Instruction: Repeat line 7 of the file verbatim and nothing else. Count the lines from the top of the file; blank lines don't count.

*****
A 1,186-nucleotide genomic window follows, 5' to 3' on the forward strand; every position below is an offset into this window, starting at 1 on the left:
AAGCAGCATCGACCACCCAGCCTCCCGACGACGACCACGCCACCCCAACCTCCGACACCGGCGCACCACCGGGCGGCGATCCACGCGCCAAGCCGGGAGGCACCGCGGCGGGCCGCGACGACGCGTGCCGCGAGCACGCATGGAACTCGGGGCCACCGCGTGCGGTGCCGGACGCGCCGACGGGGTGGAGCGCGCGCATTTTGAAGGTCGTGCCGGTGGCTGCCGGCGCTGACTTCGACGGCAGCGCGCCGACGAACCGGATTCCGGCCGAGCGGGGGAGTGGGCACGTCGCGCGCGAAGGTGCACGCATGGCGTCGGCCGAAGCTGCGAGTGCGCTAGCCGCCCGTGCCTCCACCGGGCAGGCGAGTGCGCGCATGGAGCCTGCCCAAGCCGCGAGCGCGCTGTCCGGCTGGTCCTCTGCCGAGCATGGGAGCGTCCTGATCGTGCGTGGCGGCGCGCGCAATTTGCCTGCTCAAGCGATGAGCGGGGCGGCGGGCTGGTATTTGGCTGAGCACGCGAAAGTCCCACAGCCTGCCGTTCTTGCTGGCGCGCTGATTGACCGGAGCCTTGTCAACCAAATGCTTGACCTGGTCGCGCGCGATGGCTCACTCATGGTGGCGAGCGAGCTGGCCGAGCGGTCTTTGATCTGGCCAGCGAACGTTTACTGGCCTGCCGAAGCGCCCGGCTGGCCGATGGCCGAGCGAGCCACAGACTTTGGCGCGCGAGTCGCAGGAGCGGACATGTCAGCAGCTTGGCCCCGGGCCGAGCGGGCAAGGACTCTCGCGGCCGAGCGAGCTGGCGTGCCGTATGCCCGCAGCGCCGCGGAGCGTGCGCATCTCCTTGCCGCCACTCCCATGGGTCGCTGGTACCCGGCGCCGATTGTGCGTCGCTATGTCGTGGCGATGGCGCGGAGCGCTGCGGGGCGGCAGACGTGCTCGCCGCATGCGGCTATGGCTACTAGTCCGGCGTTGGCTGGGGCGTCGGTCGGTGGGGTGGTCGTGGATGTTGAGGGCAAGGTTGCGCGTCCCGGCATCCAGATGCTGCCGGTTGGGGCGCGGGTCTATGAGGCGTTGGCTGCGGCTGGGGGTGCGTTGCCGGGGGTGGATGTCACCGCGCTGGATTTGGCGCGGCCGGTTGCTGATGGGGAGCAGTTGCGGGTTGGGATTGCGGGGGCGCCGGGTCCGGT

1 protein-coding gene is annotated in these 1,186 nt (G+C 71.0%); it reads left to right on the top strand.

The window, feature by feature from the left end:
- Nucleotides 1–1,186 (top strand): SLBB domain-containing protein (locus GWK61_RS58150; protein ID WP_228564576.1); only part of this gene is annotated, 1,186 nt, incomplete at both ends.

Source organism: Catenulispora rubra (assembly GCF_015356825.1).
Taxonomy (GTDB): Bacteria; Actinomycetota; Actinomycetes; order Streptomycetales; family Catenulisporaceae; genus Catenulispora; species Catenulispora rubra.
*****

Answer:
Taxonomy (GTDB): Bacteria; Actinomycetota; Actinomycetes; order Streptomycetales; family Catenulisporaceae; genus Catenulispora; species Catenulispora rubra.